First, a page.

Also, this raises a larger, and important, point, which is especially relevant when seen in conjunction with our point ((E)).  That important point is the use of quotes as evidence in themselves.  

 

Unlike Swimme, we both agree that Bohm is a real scientist, and is speaking in the relevant field (physics).  Yet, I have objected to his quote as proving the point it was used for.  Why? Because to do so is to use quotes as evidence in themselves, which is a mark of pseudoscience.  If one is to look to determine if something is likely true, then finding a scientist who says so (though better than nothing) is not sufficient to do so.  Why not?  Because scientists are real people, and there are millions of them.  Out of millions of real people, of course one can find one who has said something that  could support whatever is desired.  Creationist do this all the time.  It also opens the door to the similar method of quote -mining.  

 

So even if we agreed that Swimme was a scientist in the relevant field, and had quoted him at saying “the universe is alive”, it still wouldn’t establish the point.  It would help you a lot, but what is needed is something peer reviewed, or better yet, in a college textbook, since those also go through extensive peer review, so the views are those that are widespread among real scientists.   Which brings  us back to point ((H)), which is: 

 

((H))   Pseudoscience List
A major concern I have is that much of this appears to follow a similar approach as does a lot of pseudoscientific fields.  Specifically:

  1. Redefining words (“Universe”)
  2. Use of quotes as evidence in itself (Bohm)
  3. suggesting that other ideas are “assumptions”
  4. citing non-scientists as evidence (this also applies in cases, not seen here, where scientists are quoted outside their field).
  5. Vague, unsupported assertions (such as “There appears to be a permeating sentience or knowing capacity infusing the universe…”)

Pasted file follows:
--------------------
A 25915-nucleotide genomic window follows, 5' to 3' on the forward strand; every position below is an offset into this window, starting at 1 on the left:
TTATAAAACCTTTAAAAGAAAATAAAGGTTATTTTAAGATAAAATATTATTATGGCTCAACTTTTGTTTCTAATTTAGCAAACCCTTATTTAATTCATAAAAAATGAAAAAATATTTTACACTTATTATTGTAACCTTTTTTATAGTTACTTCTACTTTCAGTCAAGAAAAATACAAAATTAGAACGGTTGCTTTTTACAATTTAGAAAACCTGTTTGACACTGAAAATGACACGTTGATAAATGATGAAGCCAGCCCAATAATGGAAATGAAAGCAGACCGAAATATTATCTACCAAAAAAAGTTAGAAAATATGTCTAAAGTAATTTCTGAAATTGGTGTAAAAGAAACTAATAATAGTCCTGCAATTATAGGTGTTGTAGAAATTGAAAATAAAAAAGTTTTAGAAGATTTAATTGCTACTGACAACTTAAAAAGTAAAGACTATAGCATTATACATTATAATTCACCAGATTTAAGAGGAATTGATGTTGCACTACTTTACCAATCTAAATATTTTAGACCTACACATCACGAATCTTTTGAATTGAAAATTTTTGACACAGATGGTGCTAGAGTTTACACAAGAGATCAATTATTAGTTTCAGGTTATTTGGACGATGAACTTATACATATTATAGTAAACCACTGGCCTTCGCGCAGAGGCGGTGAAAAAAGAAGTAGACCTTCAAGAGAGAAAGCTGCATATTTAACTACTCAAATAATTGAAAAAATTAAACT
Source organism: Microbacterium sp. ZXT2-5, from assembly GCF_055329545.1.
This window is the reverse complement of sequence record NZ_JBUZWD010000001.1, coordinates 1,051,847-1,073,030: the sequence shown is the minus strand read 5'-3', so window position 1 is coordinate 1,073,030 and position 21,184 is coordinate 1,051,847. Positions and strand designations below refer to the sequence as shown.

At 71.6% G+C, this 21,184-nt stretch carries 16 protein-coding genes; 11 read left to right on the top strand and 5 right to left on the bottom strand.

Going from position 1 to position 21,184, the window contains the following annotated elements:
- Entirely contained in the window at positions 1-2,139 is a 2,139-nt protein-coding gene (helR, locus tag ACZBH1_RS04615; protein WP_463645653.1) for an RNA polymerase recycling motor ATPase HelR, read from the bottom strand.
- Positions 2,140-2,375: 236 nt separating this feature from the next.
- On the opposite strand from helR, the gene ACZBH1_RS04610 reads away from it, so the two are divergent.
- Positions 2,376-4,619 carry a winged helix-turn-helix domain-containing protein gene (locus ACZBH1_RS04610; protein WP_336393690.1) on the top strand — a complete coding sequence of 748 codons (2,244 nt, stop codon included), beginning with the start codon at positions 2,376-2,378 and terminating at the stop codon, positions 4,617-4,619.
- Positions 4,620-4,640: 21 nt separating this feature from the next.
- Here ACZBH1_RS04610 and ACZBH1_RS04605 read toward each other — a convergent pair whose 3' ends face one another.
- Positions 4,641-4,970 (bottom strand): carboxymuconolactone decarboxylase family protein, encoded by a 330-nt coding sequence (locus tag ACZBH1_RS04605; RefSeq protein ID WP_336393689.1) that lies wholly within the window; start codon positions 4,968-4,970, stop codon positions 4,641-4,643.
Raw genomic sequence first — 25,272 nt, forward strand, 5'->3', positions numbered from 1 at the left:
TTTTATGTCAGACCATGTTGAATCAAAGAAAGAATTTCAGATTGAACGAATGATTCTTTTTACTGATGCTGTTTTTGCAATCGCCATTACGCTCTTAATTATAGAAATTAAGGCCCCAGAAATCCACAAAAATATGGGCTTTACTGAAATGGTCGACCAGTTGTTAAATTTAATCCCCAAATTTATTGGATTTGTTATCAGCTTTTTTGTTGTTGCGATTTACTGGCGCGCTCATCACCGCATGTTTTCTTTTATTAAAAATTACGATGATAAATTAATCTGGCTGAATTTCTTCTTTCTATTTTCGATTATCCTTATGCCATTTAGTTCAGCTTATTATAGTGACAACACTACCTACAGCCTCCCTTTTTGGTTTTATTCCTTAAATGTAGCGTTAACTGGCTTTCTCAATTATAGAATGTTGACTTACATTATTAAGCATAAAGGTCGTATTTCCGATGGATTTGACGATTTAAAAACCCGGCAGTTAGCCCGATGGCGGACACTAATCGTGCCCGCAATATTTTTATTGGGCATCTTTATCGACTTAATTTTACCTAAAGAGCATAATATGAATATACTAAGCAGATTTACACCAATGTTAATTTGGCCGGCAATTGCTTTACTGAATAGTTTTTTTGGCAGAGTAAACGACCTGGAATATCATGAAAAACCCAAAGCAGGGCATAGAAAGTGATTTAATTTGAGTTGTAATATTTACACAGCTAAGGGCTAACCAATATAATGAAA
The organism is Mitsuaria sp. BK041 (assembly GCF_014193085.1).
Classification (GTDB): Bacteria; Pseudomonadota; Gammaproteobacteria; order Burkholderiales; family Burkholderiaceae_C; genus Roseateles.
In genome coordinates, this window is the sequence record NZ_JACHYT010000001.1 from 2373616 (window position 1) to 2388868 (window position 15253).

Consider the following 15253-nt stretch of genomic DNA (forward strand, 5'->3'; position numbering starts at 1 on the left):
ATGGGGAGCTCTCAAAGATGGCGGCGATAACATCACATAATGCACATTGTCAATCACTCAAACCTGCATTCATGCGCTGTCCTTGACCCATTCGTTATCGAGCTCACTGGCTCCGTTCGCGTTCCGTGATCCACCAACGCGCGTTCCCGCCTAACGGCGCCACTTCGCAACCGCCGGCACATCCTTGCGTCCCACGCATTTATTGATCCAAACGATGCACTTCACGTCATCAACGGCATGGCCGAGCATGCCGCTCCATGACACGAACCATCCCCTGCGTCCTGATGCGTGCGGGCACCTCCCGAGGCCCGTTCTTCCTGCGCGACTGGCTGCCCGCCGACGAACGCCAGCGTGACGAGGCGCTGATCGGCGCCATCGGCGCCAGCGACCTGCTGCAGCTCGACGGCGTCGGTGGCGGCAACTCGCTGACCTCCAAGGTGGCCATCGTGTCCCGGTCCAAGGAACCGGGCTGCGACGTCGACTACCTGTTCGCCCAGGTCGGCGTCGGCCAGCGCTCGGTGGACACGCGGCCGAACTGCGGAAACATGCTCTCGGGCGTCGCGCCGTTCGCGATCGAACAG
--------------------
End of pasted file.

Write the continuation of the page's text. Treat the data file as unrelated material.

6. etc.

You also wrote:

Fifth, non-locality does suggest there is a deeper connectivity in the universe which can include “information” connectivity. See, for example, http://plato.stanford.edu/search/searcher.py?query=nonlocality     Sixth, you seem to regard scientists as independent observers who are separate from that which they are observing. Is that a correct assumption on my part? If so, I wonder what you think of the statement by physicist John Wheeler who wrote: “Nothing is more important about the quantum principle than this, that it destroys the concept of the world as ‘sitting out there,’ with the observer safely separated from it…. To describe what has happened, one has to cross out that old word ‘observer’ and put in its place the new word ‘participator.’ In some strange sense the universe is a participatory universe.”  

  These could be interesting discussion points, but we haven’t resolved any of the points ((A)) – ((H)), so adding more topics now would make less manageable than it already is.  Plus, it would begin to look like a Gish Gallop, which we surely want to avoid.

 

 How about we make a “parking lot” for future topics?   If that’s good, then here it is:  

 

((I))  Parking lot:  Branes, continuously emergent process, non-locality, independent observer.  

 

Sound good?  Thanks – Jon   P. S.  Take your time to think and respond.  I’ve got stuff for the next several days, and so certainly won’t be able to write again until mid next week.